James Polack is from New York state and received education through the public SUNY college system, specifically Geneseo and Oswego. He teaches Algebra II and Intensified Algebra II. 

“I taught for one year down in Stafford County, I’m coming from being a middle school math teacher in Loudoun County for the past three years,” Polack said.

Like other teachers, Polack is enthusiastic about working with high school students again. 

“I am really excited, I’ve missed that [high school] age group,” Polack said. “For the past couple years being in middle school I’m excited to be back with high school students and teaching subjects that interest me a little bit more than those middle school ones.”

Regarding his approach to teaching a math classroom, he sees a need for a more interactive set-up. 

“I try to have students working together as much as they can,” Polack said. “I have never learned very well from the standard math class. For the most part, I like to get kids up and moving and working with each other and with a variety of different types of activities rather than what might be standard.” 

He also acknowledges that math might not be everyone’s  top subject, but he will work hard to help everyone do well as long as they are willing to learn. 

Pollack commented on his preference for  paper/pencil or technology, and he enjoys both. 

“I would say I like to do a good variety of both,” Polack said. “People have it [notes] written down to reference, but I think there’s a lot of really cool stuff out there to either learn or reinforce stuff. I like a good balance.”

 As a math teacher, he knows that students may have challenges in their home life. 

“It’s hard to know what’s going on in kids’ lives out here and what their family life might look like and how it could have changed because of COVID,’ Polack said,’ we can meet kids where they are and figure that out here but what goes on outside is always my bigger concern.’” 

Krishna Patury, who graduated from Georgia State University, teaches Algebra I and Algebra Functions and Data Analysis (AFDA). 

I believe in group work and learning from each other, do the best you can to seek help if you need it.”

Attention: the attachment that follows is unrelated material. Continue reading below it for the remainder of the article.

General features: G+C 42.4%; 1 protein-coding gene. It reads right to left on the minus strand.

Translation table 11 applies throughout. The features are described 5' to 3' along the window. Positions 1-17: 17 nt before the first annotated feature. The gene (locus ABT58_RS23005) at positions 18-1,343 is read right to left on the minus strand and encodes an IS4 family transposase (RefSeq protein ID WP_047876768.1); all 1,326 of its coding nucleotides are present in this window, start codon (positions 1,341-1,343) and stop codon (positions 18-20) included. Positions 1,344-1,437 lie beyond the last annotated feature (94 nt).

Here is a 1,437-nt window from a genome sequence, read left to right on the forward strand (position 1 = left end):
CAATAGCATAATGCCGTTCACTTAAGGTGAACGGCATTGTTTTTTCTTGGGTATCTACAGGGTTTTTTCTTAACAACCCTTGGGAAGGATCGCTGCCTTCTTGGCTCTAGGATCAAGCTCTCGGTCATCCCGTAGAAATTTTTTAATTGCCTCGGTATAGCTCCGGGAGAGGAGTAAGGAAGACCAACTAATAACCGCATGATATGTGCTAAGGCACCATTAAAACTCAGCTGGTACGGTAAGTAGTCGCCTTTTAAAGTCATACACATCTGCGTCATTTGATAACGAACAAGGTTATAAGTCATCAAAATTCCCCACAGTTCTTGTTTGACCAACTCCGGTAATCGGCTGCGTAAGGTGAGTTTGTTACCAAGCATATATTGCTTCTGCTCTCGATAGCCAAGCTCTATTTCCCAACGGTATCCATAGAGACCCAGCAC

Wendy Taylor is a graduate of VCU, past teacher at New Directions, and currently the United States/Virginia Government and the United States/Virginia History teacher at W-L who discusses her hopes for the year. 

“I am happy to be here and look forward to meeting so many new people,” Taylor said. “I am hopeful that this will be a very good year for all of us.” 

She mentioned that she enjoys discussing current events, staying calm, and having fun in class. 

Taylor added in her comments about learning gaps and how students can bounce back. 

“I worry about learning gaps, but I also realize these gaps have happened to students throughout time – natural disasters that have closed or destroyed schools and entire jurisdictions,” Taylor said. “We have to be focused, flexible and resilient because life goes on and we adapt.” 

Tomas Pearce went to Virginia Tech and  George Mason University. He enjoys interacting with culturally different groups of students and educators. 

“Collaboration is key,” Pearce said. “We will do a lot of group/partner work to help each other learn and grow.” 

Pearce believes that students are young leaders who are adaptable and able to succeed through any difficulties. 

“Young learners are adaptable and are perfectly capable of succeeding through any hardships they may encounter, I love teaching and being a positive influence to young learners!”

Mackenzie Fusco is a World History and IB Anthropology teacher. She attended George Washington University for a B.A. in Anthropology and an M.Ed. in Secondary Education and is excited to be at W-L and to learn from and with students. 

Fusco supports an open-style classroom. 

“I like to run a seminar-style classroom that focuses on discussion. My classroom is set up to reflect that,” Fusco said. 

She said that she believes students can get back on track with their work with COVID and learning gaps. 

“I think that education in the time of COVID has brought a lot of challenges but has also forced us all to be very flexible and creative, using new tools and methods to teach and learn,” Fusco said. “I think that despite the difficulties and setbacks, students are still on track to develop the skills they need to succeed.”


What did you think about this story? Do you have any suggestions for improvements or other articles that you would like to see? Please use the contact form to communicate with us! (Keep all information school-appropriate)